It’s ninety-two degrees in the beating sun at Kalamazoo’s Audiotree Music Festival, and yet Eva Hendricks of the band Charly Bliss is energetically jumping and screaming as if conditions are perfect. By watching her and the rest of the band, the audience forgets about their sweat-drenched shirts and begins to jump along. In a battle against the sun, Charly Bliss decidedly wins.

The explosive New York based band played a selection of songs from their critically-acclaimed record Guppy before closing with a rendition of 2014’s “Love Me.” The band also played two new songs from their forthcoming record, which the band hinted was coming soon.

After the set, I sat down with Eva (vocals/guitar), Sam (drums), Dan (bass), and Spencer (guitar) to talk about the new record, Guppy, Weezer, and super powers. You can listen to the full interview below.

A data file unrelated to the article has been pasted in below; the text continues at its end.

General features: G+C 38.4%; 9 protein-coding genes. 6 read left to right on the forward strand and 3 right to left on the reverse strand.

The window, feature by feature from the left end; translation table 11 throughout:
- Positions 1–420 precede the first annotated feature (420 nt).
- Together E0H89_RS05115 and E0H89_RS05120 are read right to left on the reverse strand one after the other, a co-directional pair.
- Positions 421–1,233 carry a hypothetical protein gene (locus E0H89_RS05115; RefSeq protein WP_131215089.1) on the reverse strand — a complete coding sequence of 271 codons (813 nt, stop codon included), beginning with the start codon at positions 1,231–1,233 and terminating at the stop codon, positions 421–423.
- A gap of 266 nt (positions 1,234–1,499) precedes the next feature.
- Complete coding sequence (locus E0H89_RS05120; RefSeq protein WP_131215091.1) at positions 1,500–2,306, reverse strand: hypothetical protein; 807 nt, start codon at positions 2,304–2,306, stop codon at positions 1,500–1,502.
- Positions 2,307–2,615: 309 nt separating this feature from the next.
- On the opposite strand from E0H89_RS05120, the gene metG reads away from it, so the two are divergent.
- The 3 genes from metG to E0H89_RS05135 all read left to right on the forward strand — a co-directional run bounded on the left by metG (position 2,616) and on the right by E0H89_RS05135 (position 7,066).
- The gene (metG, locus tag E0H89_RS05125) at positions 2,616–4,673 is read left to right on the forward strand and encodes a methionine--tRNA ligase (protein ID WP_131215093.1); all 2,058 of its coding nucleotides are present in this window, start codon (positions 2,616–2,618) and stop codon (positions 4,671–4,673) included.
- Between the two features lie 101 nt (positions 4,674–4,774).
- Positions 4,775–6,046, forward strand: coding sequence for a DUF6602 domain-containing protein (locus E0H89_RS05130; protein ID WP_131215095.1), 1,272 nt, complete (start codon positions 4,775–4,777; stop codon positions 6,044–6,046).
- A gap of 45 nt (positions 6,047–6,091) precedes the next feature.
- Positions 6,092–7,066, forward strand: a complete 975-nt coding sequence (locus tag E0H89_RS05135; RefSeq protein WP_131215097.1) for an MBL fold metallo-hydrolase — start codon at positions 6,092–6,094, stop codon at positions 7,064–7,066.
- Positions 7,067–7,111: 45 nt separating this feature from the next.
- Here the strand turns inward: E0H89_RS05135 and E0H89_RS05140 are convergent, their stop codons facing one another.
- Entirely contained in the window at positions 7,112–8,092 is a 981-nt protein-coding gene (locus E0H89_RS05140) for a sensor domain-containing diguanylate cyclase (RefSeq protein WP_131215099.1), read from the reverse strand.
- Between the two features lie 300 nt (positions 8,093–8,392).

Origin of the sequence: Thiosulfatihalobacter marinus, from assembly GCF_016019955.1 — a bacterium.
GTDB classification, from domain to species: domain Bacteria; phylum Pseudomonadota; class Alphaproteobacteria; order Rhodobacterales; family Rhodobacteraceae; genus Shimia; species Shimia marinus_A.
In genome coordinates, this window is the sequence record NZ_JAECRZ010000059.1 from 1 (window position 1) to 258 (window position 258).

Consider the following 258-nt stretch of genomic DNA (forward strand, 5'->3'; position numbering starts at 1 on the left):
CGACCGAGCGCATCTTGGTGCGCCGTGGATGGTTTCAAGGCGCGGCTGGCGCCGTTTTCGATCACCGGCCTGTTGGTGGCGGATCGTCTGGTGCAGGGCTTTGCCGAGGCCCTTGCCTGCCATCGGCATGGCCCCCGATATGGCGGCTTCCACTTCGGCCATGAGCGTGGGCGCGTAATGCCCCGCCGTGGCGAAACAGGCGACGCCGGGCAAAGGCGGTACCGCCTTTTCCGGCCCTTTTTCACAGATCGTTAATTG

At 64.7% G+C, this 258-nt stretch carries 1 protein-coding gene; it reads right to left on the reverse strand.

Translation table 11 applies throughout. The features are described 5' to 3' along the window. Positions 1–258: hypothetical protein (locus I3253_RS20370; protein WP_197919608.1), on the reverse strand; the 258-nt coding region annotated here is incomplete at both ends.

WCBN takes on Audiotree

   Last week, WCBN was at the Audiotree Music Festival in Kalamazoo, MI! The two-day festival was held at Arcadia Creek Festival Place in the midst of an intense heat wave (temperatures hitting 94°). Thanks to the Audiotree team, all the artists and fans stayed well-hydrated under the blistering heat. People were shooting water guns at the crowd, passing out water bottles and handing out fans.

Despite the heat, the festival provided a great experience for crowds of diverse musical tastes. The lineup featured a variety of talented up-and-coming and big name electronic, hip-hop, and indie rock artists that filled the vicinity with good energy. Transitions between all the sets were smooth, and every band had fantastic sound engineering. In addition, in case you couldn't make it, all the performances were live-streamed for all the fans back home. All around, Audiotree put up a great festival and we look forward to Audiotree Music Festival 2018!